Global Trade Data Confirms Seasonal Shift in How we are Stocking up for the Year-End Holidays

Descartes Datamyne global trade data shows merchandise imports cresting in May for the second year in a row, well ahead of the traditional August-October peak shipping season. Consumers are expected to spend more on holiday shopping, but they are spending earlier on merchandise imported months ago. Meanwhile, third-quarter waterborne imports have dropped sharply.

For U.S. retailers, ’tis the season to be (cautiously) optimistic assures McKinsey & Company, citing market research that finds consumers are ready to spend on year-end holidays despite uncertainty about the new year’s economy. Indeed, more than half reported they began shopping for Christmas well before Halloween.

The National Retail Federation’s forecast for retail sales projects a November-December increase in the range of 6% to 8% compared to 2021, besting a year-over-year gain of 4.9%, on average, over the past 10 years. The NRF also reports more consumers kicking off the shopping season in October.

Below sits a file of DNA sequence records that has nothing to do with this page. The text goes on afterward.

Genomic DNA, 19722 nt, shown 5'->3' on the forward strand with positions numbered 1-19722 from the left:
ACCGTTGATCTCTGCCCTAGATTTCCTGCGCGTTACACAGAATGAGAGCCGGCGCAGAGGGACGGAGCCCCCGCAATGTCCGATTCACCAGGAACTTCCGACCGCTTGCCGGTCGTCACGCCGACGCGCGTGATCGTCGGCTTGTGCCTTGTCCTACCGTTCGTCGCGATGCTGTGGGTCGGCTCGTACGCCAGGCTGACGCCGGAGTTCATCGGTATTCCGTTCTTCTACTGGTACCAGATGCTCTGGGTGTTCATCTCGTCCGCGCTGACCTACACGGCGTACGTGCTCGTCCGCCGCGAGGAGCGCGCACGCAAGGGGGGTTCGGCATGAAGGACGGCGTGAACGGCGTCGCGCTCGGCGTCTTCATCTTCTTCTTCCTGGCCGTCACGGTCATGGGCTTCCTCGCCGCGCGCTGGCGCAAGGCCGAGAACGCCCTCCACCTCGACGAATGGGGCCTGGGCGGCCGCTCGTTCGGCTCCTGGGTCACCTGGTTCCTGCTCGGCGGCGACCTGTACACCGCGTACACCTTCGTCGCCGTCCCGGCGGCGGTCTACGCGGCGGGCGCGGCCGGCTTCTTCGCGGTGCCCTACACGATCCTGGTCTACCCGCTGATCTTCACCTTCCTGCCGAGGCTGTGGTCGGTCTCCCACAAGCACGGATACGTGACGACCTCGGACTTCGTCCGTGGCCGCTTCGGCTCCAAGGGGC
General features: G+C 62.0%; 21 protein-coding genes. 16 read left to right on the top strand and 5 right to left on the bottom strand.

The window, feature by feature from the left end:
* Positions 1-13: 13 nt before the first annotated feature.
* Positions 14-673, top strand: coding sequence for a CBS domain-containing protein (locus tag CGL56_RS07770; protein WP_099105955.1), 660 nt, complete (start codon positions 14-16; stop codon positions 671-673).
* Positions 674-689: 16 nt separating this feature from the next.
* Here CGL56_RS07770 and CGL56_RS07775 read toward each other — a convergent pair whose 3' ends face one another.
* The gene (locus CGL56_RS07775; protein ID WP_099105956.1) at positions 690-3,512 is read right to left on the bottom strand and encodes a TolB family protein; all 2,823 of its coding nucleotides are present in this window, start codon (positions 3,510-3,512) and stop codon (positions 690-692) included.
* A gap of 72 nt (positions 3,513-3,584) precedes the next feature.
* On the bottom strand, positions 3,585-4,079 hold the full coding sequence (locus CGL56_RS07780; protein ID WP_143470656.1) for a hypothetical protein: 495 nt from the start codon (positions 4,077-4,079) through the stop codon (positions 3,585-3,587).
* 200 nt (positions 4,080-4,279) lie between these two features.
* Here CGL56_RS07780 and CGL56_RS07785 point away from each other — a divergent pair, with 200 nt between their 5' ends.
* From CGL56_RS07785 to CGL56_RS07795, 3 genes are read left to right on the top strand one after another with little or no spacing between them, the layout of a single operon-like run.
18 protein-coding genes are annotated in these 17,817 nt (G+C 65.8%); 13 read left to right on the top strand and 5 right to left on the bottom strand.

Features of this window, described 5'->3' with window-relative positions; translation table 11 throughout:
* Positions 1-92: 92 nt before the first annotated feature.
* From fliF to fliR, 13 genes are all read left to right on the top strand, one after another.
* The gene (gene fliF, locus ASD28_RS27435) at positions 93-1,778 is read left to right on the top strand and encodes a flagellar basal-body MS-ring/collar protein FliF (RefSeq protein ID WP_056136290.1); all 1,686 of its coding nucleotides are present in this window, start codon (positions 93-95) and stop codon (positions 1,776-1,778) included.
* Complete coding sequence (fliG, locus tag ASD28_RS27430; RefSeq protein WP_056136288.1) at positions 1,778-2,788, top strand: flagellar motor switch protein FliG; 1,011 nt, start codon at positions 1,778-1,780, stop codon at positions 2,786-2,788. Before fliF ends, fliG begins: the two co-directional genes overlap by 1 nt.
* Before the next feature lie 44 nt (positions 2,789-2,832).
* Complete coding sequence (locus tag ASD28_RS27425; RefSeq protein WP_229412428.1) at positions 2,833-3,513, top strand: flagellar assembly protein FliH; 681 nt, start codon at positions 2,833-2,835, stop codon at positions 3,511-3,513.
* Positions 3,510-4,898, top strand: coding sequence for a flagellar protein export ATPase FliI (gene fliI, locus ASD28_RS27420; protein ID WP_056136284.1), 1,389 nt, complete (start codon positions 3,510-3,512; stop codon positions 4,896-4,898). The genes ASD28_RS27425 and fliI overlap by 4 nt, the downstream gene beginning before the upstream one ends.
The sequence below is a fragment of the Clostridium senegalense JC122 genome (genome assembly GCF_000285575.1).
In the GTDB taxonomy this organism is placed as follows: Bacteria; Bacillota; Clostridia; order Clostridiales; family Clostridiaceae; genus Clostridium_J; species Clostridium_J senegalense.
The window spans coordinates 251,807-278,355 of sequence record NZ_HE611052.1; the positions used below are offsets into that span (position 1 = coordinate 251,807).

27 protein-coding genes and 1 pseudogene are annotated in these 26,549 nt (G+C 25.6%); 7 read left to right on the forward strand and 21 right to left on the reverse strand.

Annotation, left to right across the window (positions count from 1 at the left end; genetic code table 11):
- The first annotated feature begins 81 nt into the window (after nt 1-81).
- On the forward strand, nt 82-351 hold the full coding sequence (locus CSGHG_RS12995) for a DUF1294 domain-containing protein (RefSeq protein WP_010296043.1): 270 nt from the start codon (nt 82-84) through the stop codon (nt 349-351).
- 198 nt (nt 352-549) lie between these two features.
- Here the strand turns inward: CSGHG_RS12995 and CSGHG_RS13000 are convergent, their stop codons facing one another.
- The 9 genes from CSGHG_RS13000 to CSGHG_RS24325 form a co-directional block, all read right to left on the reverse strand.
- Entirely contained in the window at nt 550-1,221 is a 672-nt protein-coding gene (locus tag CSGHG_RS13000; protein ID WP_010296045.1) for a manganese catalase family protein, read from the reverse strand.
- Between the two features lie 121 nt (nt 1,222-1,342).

Last year, anticipating shortages due to supply chain bottlenecks, retailers urged consumers to shop early before shelves emptied. This year, having built up record stockpiles of inventory as economic headwinds slowed consumer buying, retailers began luring shoppers with deep discounts and promotions well before summer’s end.

Following import volumes peaking in May for the second consecutive year, businesses curtailed overseas orders for merchandise, resulting in a precipitous decline in inbound shipments in September, as the global trade data in the following chart shows (See Figure 1).

Figure 1: U.S. Container Import Volume Year-over-Year Comparison

U.S. Container Import Volume Year-over-Year Comparison

September’s 11% year-on-year drop in U.S. waterborne import volumes was the steepest since 2020’s pandemic lockdowns. In October, imports posted a year-on-year loss of 13% compared with 2021, and underperformed 2020 by 11%. Based on currently available data, October TEUs eked out a fractional gain over the preceding month. (See also the Descartes Global Shipping Crisis Report for October 2022).